Shell molecular dynamics

GROMACS can simulate polarizability using the shell model of Dick and Overhauser 43. In such models a shell particle representing the electronic degrees of freedom is attached to a nucleus by a spring. The potential energy is minimized with respect to the shell position at every step of the simulation (see below). Successful applications of shell models in GROMACS have been published for \(N_2\) 44 and water45.

Optimization of the shell positions

The force \(\mathbf{F}\)\(_S\) on a shell particle \(S\) can be decomposed into two components

(1)\[\mathbf{F}_S ~=~ \mathbf{F}_{bond} + \mathbf{F}_{nb}\]

where \(\mathbf{F}_{bond}\) denotes the component representing the polarization energy, usually represented by a harmonic potential and \(\mathbf{F}_{nb}\) is the sum of Coulomb and van der Waals interactions. If we assume that \(\mathbf{F}_{nb}\) is almost constant we can analytically derive the optimal position of the shell, i.e. where \(\mathbf{F}_S\) = 0. If we have the shell S connected to atom A we have

(2)\[\mathbf{F}_{bond} ~=~ k_b \left( \mathbf{x}_S - \mathbf{x}_A\right).\]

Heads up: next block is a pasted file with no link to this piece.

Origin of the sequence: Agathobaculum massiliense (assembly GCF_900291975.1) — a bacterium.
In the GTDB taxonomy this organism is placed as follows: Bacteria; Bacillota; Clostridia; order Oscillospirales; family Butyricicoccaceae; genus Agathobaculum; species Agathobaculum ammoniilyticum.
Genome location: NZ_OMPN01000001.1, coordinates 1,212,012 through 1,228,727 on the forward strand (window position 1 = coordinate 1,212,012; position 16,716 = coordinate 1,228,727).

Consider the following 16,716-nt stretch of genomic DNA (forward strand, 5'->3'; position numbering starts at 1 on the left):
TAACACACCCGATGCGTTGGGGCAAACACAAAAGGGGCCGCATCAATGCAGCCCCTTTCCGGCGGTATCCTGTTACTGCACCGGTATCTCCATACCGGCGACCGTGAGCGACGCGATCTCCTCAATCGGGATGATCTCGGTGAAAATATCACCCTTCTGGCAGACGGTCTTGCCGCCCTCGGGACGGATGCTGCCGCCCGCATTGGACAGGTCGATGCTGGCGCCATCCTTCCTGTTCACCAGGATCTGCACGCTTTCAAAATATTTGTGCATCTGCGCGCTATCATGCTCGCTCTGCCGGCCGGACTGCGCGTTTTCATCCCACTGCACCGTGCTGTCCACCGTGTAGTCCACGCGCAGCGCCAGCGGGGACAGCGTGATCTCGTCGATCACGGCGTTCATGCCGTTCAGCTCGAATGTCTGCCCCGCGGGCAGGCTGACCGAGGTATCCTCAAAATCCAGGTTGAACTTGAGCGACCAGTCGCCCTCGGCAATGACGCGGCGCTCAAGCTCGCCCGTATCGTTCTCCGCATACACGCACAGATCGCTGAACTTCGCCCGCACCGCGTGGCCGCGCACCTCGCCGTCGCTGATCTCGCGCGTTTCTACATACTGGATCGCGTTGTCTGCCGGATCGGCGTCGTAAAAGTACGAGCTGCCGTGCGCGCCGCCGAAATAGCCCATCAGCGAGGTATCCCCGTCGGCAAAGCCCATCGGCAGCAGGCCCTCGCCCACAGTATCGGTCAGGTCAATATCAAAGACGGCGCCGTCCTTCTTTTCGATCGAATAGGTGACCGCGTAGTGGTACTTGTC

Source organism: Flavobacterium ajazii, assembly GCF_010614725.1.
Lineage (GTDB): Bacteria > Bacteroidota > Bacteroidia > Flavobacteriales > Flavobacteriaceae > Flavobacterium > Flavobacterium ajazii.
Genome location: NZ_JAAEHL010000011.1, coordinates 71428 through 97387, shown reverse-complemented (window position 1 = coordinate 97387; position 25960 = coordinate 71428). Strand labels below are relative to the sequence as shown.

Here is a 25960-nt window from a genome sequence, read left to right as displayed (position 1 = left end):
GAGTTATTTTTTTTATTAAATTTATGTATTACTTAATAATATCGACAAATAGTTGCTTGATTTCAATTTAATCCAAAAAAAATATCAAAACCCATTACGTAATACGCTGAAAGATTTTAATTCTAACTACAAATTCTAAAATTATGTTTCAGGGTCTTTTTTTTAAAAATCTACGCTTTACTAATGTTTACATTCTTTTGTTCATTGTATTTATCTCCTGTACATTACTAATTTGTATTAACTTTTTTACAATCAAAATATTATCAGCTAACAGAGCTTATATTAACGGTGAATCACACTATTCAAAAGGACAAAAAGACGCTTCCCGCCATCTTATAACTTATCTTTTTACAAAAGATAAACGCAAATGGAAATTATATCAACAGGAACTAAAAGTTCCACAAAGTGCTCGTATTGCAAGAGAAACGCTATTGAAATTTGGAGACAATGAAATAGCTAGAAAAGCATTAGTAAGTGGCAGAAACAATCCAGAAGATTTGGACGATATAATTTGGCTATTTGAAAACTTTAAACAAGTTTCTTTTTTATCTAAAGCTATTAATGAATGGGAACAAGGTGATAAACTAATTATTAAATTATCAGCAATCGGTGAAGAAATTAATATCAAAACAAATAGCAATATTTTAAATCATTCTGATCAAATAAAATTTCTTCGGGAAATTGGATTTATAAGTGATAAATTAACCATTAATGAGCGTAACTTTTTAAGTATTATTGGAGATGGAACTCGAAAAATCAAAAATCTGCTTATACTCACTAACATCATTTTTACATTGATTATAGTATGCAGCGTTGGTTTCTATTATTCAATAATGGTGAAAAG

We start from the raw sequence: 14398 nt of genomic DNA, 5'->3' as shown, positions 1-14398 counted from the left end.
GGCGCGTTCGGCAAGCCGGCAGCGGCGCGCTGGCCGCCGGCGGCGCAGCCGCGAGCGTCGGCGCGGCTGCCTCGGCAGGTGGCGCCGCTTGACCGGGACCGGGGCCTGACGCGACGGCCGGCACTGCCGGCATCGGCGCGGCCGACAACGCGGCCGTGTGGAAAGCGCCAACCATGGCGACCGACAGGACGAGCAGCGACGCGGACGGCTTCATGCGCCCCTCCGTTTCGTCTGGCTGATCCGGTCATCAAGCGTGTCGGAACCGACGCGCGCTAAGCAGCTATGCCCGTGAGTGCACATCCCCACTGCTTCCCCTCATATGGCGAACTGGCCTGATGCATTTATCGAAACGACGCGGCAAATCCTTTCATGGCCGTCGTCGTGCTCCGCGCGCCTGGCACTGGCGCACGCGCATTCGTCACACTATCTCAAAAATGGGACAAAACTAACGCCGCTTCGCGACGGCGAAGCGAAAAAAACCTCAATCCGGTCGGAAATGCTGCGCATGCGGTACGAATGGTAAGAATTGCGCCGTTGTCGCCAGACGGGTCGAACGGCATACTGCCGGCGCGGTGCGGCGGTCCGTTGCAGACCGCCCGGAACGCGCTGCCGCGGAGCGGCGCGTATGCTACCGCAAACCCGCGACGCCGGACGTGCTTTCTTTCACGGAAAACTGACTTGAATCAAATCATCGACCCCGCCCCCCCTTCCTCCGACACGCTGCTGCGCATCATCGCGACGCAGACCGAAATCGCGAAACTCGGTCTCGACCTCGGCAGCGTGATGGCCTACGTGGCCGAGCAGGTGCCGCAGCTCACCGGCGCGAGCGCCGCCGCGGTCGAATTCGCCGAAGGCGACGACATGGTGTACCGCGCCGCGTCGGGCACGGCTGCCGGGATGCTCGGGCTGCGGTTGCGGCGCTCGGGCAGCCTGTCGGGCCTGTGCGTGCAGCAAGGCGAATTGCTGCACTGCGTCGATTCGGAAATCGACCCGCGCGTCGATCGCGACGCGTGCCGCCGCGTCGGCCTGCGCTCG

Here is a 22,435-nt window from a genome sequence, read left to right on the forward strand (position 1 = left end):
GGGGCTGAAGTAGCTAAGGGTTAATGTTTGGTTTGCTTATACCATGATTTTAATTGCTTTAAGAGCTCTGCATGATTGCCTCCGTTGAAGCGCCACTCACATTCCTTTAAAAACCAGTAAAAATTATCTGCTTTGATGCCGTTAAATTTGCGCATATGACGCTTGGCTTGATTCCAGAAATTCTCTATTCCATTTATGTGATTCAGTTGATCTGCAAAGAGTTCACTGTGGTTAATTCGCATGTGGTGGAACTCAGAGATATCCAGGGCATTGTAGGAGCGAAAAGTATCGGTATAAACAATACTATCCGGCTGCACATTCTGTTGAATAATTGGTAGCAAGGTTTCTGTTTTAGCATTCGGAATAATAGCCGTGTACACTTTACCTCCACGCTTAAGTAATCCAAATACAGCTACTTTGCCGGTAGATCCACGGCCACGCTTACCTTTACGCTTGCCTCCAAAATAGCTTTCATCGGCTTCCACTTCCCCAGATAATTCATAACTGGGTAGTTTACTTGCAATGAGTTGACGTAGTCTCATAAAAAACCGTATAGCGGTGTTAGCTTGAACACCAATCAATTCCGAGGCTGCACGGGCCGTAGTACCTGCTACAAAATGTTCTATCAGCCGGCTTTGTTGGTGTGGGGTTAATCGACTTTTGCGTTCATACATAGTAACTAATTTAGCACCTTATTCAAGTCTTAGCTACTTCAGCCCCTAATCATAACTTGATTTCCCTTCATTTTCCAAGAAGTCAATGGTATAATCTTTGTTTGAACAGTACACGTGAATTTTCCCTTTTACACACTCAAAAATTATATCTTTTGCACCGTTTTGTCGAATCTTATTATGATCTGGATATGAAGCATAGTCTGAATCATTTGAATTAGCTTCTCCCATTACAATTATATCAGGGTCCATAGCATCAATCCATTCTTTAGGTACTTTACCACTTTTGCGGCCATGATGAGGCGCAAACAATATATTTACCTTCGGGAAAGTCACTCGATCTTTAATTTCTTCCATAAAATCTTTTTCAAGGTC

In an iterative solver, we have positions \(\mathbf{x}_S(n)\) where \(n\) is the iteration count. We now have at iteration \(n\)

(3)\[\mathbf{F}_{nb} ~=~ \mathbf{F}_S - k_b \left( \mathbf{x}_S(n) - \mathbf{x}_A\right)\]

and the optimal position for the shells \(x_S(n+1)\) thus follows from

(4)\[\mathbf{F}_S - k_b \left( \mathbf{x}_S(n) - \mathbf{x}_A\right) + k_b \left( \mathbf{x}_S(n+1) - \mathbf{x}_A\right) = 0\]

if we write

(5)\[\Delta \mathbf{x}_S = \mathbf{x}_S(n+1) - \mathbf{x}_S(n)\]

we finally obtain

(6)\[\Delta \mathbf{x}_S = \mathbf{F}_S/k_b\]

which then yields the algorithm to compute the next trial in the optimization of shell positions

(7)\[\mathbf{x}_S(n+1) ~=~ \mathbf{x}_S(n) + \mathbf{F}_S/k_b.\]